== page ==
Mumbai doesn't so much welcome you as smack you around the face and zap you with a cattle prod. There's an amazing energy to the city, it crackles with life. Every day over five hundred people move here, many fleeing lives of crushing poverty in rural India and, far from being oppressive and intimidating, the air is charged with optimism and high spirits. Clichéd as it might sound, Mumbai is the city of dreams.
Of course when 22 million people live in a city one third of the size of London then road chaos ensues. It took two hours to travel the 24 km journey from the airport to our lodgings in down-town Colaba but, you just take a deep breath and enjoy the ride, and we did. It was a Friday afternoon and on the rooftops of the slums were thousands of barefoot children flying kites and shrieking with unbridled joy.
Property prices in Mumbai are amongst the highest in the world and our budget required a serious rethink. Moti, a gorgeous Victorian-era colonial mansion, was recommended by both the Rough Guide & Lonely Planet and £30 got us a decent sized double room with an attached bathroom, fridge & TV (so we binged on Bollywood movies and pop videos) along with 24 hour hot water (a luxury!)
Our nearest neighbour was the magnificent Taj Mahal Palace hotel. The last time we'd seen the Taj was just days after the 2008 terrorist attacks, when 31 people lost their lives, and it brought tears to our eyes to see her restored to her former glory.
Built in 1903 after Indian philanthropist Jamsetji Tata was refused entrance to a "whites only" hotel and decided to create a hotel all of Mumbai could be proud of.
Directly opposite the Taj is the Gateway to India, built under British rule and completed in 1924. The first building those arriving by boat would have seen and the departure point when the British left India after Independence.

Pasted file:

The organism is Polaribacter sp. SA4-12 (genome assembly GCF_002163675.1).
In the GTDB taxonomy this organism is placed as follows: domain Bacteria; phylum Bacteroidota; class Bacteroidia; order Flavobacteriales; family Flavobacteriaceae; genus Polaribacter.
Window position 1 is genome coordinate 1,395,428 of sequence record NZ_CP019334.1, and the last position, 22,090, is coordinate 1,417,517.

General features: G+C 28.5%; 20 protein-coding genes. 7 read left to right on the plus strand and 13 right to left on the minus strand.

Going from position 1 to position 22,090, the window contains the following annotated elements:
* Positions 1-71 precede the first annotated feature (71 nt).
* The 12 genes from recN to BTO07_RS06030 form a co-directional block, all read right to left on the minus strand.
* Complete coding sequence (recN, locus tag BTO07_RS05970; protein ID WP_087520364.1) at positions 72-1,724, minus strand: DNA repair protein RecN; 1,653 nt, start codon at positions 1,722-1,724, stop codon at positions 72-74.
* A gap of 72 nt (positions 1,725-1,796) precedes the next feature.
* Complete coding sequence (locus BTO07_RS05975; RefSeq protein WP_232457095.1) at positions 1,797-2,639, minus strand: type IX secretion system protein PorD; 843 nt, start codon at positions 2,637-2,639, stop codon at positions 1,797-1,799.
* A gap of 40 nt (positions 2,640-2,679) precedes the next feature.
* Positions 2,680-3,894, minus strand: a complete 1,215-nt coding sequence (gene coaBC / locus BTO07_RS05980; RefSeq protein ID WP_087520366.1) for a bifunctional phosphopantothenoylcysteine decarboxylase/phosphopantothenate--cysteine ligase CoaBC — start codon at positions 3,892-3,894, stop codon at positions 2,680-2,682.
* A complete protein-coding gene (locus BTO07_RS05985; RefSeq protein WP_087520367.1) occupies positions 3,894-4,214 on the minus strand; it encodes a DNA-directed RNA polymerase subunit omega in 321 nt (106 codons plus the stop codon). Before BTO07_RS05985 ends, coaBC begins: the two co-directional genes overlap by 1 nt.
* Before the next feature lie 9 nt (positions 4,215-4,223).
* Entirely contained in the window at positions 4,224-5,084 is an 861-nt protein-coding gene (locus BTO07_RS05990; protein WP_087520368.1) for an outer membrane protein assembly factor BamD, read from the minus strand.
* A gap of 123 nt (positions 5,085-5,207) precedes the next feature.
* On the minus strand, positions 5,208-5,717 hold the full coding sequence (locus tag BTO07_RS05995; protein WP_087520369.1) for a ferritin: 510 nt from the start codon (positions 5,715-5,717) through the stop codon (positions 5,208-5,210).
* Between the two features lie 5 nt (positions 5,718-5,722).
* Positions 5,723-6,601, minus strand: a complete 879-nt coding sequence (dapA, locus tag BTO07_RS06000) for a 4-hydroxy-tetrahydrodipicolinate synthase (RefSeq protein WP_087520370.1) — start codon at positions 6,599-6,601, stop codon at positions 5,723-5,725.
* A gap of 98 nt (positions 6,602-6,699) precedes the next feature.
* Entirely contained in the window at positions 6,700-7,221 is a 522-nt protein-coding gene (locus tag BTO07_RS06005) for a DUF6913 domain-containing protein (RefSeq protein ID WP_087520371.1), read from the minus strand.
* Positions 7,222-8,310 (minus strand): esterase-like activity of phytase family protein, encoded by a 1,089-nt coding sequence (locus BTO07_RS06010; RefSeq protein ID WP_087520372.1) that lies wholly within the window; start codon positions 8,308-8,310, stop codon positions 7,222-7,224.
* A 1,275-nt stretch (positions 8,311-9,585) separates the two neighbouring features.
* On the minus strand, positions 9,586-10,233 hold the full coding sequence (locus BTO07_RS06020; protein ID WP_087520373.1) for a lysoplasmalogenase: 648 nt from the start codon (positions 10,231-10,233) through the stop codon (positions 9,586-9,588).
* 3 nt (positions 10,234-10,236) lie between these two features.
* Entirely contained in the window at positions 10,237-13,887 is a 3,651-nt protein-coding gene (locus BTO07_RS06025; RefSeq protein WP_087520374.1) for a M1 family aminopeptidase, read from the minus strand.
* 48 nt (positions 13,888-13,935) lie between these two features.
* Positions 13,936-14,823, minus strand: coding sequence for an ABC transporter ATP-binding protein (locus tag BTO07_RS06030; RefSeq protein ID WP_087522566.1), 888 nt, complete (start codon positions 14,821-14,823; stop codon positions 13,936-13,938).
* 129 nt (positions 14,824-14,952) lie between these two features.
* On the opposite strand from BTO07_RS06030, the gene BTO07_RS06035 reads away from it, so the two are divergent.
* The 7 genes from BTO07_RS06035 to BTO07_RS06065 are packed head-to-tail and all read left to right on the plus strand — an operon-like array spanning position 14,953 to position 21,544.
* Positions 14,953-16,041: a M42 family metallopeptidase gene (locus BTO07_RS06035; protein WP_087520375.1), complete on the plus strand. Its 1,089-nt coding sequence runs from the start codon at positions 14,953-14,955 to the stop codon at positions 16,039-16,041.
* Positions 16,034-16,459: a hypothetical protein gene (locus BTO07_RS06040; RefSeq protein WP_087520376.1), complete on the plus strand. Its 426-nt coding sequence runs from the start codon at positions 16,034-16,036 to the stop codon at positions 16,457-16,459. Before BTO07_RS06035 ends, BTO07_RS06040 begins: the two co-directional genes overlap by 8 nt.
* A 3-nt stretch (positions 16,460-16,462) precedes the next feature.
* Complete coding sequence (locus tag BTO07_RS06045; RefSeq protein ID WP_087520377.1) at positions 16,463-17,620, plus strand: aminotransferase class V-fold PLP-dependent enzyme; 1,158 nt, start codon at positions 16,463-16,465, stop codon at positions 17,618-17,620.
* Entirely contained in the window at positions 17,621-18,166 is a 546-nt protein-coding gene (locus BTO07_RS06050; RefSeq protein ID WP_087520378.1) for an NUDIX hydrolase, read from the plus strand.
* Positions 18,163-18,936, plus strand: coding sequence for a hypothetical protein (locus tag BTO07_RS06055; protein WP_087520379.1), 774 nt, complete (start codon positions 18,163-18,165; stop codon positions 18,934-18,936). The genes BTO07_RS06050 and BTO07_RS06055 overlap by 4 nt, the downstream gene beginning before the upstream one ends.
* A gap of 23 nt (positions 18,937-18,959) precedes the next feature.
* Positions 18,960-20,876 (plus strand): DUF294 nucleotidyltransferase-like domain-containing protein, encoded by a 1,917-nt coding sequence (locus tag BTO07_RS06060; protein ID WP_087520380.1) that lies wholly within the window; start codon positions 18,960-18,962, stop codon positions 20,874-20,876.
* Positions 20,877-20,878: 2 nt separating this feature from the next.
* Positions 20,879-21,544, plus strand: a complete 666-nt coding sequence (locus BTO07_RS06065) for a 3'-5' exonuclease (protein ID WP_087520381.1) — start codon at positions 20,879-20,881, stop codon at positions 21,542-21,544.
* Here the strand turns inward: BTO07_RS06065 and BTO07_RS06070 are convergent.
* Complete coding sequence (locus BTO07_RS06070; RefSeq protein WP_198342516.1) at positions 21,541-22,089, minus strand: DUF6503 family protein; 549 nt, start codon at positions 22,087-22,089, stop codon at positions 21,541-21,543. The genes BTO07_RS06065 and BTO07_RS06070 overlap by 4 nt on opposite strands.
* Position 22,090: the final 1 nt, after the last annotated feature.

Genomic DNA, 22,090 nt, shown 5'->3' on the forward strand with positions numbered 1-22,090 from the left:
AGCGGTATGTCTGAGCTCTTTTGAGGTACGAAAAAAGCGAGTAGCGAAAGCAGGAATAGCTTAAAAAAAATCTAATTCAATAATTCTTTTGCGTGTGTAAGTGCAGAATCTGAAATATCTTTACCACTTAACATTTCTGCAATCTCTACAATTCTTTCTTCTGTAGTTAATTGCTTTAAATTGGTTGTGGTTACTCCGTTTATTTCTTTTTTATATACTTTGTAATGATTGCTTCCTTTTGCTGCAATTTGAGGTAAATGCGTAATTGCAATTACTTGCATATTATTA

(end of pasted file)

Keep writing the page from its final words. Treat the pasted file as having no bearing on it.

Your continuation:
It attracts hundreds of people a day, none more so than at sunset when thousands of Mumbaikers and tourists flock for photos and a gossip.
Despite letting our bank know that we'd be in India until February the dozy b*stards blocked our card leaving us with £10 to our name but, accommodation aside, a tenner goes a long way in Mumbai. Access to the Gateway of India was free, local meals joint Kamat did a cracking veg thali for £1, the two hour taxi ride from the airport cost £5 and Moti had a fridge full of ice cold Kingfishers at £2 so we sat on the steps watching the world go by until we got through to the bank's telephone help line.
Chhatrapati Shivaji is not only a Gothic masterpiece but also the world's busiest train station. You'll recognise it from the final scene in Slumdog Millionaire (and if you've never seen the film then you're clearly mad).
As in previous visits, her cathedral-like beauty rendered us speechless.
Next stop was Crawford market, a bustling covered market built in 1869 and, in 1882, the first building in India to be lit by electricity.
Taking photos of the exterior an elderly couple on their way to do their weekly shop came to see what we were doing. That frieze is by Lockwood Kipling, Rudyard's father, I told them. Good heavens, we've lived here all our lives and never even noticed it, they said.
Currently undergoing a facelift, the fountain is also by Lockwood Kipling.
Time for fresh lime sodas in Badshah, a cafe serving thirsty shoppers since the days of the Raj.
We walked back to Moti to feast on the fresh fruit we'd bought from the market followed by hot showers and a siesta.
More of Mumbai coming very soon!
(More photos HERE)
Linking to Patti and the gang for Visible Monday.